Arguably the largest obstacle in understanding the OT today, is the separation of time between ancient cultures and our own. This problem undermines our attempts to understand the message of Scripture in its original intention as well as our efforts in applying it to today's increasingly troubled and complex world.
The Apollos Old Testament Commentary takes this gap seriously and bridges it by providing both detailed exegetical examination, and also a theological commentary that sets the text in the context of the modern world, applying it with wisdom and clarity.
Yet, the challenge to interpret the text theologically and in conjunction with the both the ancient and modern context, made even more acute by growing recognition of the hermeneutical gap between God's revelation, and human understanding of it. This is another bridge that The Apollos Old Testament Commentary addresses, and which further grounds its theological articulation of the text in sound exegesis and theological articulation.
Within all of these complexities, the question is begged: how could anyone, other than scholars access such a commentary when it deals with such complex issues?
The answer quite simply is that the series does not engage the issues in abstract terms, but rather only as it applies, and relates directly to, the questions and issues raised by the text itself, not speculative theology or abstract philosophy.
Each em>Apollos begins with an overview of the issues of date, authorship, sources and other historical details, but which also outlines the theology--more than in most commentaries--the theological emphasis of the particular biblical book under examination. Thus, the The Apollos Commentary Series, does not merely commentate on critical questions such as grammar and history, it interprets those elements in support of a broader theological project that supports the application of the biblical text to our culture and our time.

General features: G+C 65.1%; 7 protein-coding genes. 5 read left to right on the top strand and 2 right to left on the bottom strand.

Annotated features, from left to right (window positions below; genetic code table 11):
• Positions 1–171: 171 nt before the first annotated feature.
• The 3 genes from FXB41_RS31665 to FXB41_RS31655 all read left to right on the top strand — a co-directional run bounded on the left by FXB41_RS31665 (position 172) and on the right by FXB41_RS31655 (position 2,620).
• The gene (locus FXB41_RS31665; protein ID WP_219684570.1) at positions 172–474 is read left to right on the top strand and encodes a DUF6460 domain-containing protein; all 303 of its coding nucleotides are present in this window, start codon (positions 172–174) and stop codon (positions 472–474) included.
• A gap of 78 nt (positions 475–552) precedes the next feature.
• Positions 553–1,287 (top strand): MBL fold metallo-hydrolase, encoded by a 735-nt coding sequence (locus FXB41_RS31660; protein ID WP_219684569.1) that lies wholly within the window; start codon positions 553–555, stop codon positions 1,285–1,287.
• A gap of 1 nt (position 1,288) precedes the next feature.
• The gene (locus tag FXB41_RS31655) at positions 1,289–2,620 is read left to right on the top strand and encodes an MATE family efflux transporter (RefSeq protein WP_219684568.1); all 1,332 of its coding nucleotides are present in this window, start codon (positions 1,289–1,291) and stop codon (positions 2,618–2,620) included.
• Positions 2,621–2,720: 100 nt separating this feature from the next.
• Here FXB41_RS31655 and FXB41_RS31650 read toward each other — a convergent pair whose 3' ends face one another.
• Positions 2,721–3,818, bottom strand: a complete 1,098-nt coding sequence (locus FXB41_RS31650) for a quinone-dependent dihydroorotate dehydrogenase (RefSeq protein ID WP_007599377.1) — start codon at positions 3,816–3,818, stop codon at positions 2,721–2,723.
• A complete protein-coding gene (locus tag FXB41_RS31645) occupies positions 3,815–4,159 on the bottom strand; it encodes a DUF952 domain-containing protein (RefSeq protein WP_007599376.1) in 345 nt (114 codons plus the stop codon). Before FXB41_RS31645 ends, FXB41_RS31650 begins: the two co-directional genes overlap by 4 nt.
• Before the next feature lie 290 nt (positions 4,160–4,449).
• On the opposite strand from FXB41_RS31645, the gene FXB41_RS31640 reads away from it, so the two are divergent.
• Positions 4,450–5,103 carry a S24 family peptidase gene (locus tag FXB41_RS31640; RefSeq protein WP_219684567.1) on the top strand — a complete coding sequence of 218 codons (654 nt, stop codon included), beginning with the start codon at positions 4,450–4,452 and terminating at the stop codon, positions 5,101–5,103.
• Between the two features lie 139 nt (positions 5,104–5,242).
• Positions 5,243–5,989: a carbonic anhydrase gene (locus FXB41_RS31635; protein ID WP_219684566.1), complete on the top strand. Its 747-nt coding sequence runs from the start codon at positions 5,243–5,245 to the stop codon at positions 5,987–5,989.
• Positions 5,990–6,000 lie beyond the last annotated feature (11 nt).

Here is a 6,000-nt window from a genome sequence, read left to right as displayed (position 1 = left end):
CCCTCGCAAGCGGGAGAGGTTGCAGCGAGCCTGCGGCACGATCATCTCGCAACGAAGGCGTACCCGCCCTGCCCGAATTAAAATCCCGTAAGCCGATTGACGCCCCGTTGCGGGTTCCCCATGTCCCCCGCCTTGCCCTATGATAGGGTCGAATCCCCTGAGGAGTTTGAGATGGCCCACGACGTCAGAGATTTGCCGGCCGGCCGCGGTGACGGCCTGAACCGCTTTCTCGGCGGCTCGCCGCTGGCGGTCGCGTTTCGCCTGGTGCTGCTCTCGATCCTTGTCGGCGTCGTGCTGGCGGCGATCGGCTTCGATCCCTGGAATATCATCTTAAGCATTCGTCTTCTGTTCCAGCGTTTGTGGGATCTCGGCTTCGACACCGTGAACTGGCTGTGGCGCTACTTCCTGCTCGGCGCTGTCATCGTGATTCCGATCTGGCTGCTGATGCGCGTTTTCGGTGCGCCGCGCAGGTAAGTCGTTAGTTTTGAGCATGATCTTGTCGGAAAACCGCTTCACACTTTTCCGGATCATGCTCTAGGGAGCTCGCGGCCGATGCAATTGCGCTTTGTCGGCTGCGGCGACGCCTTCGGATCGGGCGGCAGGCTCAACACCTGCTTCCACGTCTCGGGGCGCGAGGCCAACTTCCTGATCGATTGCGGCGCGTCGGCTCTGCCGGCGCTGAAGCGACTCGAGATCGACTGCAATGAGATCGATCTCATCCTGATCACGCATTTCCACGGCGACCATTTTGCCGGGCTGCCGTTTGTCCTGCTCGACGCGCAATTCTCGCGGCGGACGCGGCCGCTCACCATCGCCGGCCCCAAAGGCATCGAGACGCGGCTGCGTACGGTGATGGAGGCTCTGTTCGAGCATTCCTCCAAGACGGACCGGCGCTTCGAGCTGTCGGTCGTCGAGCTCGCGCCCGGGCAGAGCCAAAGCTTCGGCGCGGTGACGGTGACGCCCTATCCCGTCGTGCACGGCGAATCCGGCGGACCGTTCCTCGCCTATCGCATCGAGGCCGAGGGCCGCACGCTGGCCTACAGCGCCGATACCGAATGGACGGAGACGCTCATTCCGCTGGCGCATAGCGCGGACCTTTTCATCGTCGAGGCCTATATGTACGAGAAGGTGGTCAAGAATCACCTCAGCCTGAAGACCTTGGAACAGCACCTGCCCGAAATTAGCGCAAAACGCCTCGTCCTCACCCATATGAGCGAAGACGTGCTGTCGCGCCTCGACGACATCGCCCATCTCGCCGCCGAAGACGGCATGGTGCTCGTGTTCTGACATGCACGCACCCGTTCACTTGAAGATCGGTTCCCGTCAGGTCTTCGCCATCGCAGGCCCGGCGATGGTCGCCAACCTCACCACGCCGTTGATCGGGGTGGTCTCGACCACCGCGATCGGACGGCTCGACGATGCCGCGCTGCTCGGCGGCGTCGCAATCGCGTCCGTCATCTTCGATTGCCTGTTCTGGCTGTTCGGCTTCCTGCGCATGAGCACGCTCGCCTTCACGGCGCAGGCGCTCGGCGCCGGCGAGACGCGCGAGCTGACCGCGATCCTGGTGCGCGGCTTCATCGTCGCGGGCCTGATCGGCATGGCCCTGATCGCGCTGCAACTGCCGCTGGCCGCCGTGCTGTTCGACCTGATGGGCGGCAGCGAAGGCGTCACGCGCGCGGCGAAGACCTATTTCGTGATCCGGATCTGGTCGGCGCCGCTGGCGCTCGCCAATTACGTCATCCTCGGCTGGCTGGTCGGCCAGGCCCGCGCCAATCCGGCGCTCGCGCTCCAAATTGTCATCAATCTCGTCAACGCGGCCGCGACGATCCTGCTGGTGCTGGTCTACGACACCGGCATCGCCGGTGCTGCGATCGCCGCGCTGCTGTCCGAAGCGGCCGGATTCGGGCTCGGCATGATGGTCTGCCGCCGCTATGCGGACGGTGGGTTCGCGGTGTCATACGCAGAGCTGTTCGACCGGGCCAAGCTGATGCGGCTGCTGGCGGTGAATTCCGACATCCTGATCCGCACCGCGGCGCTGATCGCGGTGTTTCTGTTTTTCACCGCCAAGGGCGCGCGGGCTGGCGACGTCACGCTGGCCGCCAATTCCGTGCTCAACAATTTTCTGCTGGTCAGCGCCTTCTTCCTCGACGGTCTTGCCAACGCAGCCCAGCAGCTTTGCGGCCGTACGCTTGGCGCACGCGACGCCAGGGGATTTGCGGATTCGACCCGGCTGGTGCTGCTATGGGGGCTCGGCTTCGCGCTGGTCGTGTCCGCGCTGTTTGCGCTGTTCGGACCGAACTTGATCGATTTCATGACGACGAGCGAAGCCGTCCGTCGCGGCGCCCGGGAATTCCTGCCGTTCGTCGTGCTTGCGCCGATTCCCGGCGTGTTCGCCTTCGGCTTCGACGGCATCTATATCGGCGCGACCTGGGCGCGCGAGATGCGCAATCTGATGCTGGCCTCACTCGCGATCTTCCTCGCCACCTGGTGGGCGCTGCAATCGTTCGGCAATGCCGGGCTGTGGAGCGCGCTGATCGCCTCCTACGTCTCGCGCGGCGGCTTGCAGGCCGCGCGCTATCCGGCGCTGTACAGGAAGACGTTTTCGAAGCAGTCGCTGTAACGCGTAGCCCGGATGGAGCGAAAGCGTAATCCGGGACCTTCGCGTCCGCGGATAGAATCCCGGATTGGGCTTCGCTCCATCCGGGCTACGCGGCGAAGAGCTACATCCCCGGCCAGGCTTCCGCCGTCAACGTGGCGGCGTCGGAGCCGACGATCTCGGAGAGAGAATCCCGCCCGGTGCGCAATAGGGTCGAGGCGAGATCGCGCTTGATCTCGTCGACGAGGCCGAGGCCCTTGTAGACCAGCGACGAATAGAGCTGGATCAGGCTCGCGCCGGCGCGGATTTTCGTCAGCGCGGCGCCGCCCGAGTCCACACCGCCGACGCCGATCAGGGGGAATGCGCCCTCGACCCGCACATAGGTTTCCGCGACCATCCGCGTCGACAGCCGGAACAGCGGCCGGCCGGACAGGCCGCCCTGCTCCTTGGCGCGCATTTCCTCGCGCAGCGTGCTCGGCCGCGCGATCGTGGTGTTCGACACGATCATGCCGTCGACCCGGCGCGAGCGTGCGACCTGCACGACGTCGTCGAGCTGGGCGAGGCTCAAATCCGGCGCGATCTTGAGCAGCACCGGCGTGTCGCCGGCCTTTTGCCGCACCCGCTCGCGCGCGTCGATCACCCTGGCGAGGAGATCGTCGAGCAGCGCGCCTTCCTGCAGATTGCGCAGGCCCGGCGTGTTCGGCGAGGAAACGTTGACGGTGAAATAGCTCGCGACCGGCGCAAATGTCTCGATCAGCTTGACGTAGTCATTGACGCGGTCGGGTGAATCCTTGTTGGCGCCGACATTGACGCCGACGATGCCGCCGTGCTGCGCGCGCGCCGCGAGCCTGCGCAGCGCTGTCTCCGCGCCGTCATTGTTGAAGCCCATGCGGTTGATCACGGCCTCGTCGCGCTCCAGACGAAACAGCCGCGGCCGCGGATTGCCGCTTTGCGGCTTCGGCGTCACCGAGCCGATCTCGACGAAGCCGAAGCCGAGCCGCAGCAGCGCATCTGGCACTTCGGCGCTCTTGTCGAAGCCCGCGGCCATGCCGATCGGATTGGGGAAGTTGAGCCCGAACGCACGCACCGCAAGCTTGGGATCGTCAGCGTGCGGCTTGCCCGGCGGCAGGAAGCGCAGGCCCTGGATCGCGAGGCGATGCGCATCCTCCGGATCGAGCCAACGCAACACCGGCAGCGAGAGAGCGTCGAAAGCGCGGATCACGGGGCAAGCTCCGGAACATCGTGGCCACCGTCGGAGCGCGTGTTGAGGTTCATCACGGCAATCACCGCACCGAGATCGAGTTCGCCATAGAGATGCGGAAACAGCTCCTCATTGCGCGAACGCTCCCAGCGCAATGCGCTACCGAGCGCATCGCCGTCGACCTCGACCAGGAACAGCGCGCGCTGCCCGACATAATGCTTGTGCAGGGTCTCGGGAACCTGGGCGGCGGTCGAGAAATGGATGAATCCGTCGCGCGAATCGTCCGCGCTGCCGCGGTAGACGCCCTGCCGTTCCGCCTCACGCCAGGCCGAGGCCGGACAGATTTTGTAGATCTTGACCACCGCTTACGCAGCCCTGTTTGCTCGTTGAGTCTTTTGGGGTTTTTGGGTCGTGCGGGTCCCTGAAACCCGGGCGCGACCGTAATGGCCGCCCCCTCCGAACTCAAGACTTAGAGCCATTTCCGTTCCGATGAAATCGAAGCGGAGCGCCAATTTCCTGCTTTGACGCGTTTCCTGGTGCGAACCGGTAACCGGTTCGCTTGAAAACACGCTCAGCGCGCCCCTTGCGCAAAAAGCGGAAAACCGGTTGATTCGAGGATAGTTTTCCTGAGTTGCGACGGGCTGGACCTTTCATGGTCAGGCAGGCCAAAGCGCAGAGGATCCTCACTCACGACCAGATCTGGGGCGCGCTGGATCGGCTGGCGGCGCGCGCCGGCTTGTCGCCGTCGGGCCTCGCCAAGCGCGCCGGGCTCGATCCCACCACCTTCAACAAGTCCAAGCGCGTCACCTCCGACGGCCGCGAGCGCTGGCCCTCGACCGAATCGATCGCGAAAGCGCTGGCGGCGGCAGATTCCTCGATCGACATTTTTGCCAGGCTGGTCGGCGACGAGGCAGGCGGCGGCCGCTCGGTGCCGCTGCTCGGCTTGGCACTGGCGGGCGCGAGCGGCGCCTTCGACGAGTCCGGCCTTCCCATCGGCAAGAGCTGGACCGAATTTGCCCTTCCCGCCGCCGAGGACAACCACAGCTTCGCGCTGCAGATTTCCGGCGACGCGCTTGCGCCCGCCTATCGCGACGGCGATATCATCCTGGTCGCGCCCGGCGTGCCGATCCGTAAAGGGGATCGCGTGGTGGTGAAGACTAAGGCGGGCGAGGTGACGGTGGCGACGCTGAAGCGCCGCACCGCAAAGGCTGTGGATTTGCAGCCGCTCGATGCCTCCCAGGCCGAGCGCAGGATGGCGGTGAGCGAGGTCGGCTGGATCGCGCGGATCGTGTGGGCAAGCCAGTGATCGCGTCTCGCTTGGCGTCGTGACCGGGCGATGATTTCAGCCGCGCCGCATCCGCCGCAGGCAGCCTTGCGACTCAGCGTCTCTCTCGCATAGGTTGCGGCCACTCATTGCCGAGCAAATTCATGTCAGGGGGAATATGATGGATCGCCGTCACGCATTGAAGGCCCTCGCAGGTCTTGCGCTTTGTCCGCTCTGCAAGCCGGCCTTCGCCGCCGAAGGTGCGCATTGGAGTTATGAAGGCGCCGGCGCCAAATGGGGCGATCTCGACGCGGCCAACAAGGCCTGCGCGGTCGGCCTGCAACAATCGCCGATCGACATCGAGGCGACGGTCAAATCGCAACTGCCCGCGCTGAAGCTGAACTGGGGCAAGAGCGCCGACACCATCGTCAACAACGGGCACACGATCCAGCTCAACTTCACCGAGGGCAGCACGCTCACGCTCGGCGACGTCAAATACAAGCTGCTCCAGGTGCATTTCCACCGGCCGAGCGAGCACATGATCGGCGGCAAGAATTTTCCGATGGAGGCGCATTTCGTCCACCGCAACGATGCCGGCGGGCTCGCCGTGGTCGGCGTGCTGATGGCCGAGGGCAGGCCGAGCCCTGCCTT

The theological emphasis is located distinctly within the theology of the biblical narrative, and with a full commitment to the Bible's authority, inspiration, and universal application to humanity. Thus, what we have here is a commentary that provides a detailed exegetical examination that leads---as all study of Scripture must, into a theological and life-giving understanding of the Bible for the Christian.
In many ways, the Old Testament book of Daniel is an enigma. It consists of two different kinds of material: stories about Judean exiles working in the court of pagan kings (chapters 1-6) and accounts of visions experienced by one of these exiles (chapters 7-12). It is written in two languages, Hebrew and Aramaic, and the language division does not match the subject division. Whether the book's affinities lie more with the Hebrew prophets or with later Jewish apocalypses is debated, as are its affinities with the wisdom traditions of both Israel and Babylon. Refreshingly, Enest Lucas postpones much of the discussion of such issues to an Epilogue, and invites the reader to an investigation of the meaning of the text in the form in which we now have it. He identifies the central theme of the book as the sovereignty of the God of Israel. With even-handedness and clarity, Lucas demonstrates that, for preachers and teachers, there is much in Daniel that is fairly readily understandable and applicable, and that there are also theological depths that are rewarding for those willing to plumb them and wrestle with the issues they raise.
Lucas is vice-principal and tutor in biblical studies at Bristol Baptist College in England. He is the author of a number of scholarly articles on the book of Daniel and, at the popular level,
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